Beth Milne is a past member of the 50CAN team. 

Here are news and opinion stories educators, advocates, policy wonks and makers are talking about today:
News and Analysis 
The U.S. Senate has voted to pass a bipartisan bill to rewrite the Elementary and Secondary Education Act, which hasn’t gotten a facelift since 2002, when then-President George W. Bush signed the law’s current version, the No Child Left Behind Act. Now the legislation will have to go to conference with a bill passed by the U.S. House of Representatives earlier this month. (Education Week)
For the first time in 14 years, both chambers of Congress have backed sweeping changes to federal education law, but stark differences between the House and Senate bills portend difficult negotiations to produce final legislation replacing the Bush-era “No Child Left Behind.” (The Wall Street Journal)
Success, it turns out, is quiet. It’s a sunny and warm spring Thursday at Thurgood Marshall Academy in Anacostia, one of the poorest areas of Washington, D.C. The halls are hushed, and students walk by wearing maroon polo shirts embroidered with the school name. They smile and greet teachers respectfully. There are no jangling PA announcements, no clanging bell to mark the end of class, no metal detectors at the front door. (Politico)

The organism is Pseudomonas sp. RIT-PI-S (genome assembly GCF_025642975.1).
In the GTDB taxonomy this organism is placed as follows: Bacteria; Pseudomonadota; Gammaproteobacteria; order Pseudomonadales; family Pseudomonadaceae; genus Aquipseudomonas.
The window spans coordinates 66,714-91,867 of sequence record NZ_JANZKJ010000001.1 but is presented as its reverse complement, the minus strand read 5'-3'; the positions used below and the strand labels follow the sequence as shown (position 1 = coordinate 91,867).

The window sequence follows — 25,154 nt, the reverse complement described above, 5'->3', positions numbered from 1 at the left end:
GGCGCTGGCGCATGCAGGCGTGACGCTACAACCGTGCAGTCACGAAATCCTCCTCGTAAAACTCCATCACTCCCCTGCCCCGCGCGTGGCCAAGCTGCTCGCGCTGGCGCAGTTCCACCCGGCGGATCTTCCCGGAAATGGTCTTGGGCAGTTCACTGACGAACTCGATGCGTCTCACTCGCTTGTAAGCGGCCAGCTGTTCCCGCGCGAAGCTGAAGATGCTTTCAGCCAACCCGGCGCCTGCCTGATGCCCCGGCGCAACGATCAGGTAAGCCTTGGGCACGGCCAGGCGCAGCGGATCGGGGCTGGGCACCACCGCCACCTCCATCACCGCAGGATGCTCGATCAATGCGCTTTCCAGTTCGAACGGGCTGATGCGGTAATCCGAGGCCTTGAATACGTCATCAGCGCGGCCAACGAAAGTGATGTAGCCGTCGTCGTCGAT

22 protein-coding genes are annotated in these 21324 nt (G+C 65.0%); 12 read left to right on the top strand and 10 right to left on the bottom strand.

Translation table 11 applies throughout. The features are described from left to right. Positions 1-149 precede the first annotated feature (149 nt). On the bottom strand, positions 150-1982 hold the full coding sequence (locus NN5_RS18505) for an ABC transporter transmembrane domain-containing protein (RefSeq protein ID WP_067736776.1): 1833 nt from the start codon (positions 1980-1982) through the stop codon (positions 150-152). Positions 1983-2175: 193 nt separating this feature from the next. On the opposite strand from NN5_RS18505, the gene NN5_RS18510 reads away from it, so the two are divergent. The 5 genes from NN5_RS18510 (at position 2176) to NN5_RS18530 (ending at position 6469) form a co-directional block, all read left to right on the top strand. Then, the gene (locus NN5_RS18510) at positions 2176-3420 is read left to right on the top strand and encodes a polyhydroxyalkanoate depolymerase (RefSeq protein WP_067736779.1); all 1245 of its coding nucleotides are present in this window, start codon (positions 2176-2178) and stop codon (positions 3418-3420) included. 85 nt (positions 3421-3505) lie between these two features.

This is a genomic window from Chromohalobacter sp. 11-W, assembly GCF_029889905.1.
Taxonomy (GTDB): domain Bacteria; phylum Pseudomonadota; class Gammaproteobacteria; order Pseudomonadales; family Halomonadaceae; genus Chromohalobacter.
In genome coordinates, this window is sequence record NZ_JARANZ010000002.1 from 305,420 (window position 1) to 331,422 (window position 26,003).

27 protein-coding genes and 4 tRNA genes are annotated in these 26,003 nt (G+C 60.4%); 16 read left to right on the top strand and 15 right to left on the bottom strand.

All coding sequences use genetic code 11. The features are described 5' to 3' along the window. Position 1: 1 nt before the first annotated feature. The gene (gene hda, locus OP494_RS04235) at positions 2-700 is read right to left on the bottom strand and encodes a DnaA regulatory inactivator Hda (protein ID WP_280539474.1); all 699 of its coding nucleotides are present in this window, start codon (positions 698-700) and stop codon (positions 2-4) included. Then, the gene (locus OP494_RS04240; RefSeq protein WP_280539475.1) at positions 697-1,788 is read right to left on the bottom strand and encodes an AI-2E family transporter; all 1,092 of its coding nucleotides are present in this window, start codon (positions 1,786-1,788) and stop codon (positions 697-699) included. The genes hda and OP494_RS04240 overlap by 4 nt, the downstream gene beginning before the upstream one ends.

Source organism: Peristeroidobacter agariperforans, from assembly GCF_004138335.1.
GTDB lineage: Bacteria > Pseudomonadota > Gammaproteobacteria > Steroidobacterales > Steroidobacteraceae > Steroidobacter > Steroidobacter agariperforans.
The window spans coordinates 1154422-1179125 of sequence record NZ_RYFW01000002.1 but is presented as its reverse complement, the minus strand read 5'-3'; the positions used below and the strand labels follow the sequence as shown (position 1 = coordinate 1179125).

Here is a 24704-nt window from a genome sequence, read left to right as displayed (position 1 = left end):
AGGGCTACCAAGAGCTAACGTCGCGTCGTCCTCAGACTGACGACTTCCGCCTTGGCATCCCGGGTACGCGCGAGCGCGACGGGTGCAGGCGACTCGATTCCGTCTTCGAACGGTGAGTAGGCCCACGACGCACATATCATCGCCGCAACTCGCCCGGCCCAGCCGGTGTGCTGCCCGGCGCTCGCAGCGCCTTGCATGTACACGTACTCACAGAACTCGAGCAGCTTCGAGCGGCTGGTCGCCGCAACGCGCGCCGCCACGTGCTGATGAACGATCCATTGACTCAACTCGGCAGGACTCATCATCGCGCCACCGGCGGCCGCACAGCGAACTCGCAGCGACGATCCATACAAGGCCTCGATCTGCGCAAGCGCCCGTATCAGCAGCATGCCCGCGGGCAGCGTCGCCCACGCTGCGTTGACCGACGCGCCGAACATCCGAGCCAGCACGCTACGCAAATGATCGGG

Seattle 11th-grader Elijah Falk added it all up and decided: It made no sense to take the tests. The Common Core-aligned Smarter Balanced exams, Elijah was told, were grueling — but Washington state didn’t require this year’s juniors to pass them to graduate from high school. In fact, the only thing compelling Elijah to take the tests this past spring was No Child Left Behind, the federal law. And, by federal standards, Elijah’s school was all but certain to be labeled “failing” whether he passed the tests or not. (NPR)
A Chicago-born product of the city’s public schools, Janice Jackson grew up one of five children who were regularly drilled on the importance of education by their parents. (Chicago Tribune)
Long the largest provider of testing services in Texas, education giant Pearson confirmed Thursday that it will lay off more than 200 Texas employees after the state chose another vendor for the majority of its new standardized testing contract. (Statesman)
With 19 days left in a crammed campaign session, Democrat Leanne Krueger-Braneky announced Thursday her education campaign platform in her bid for the 161st Legislative District seat. (Daily Times)


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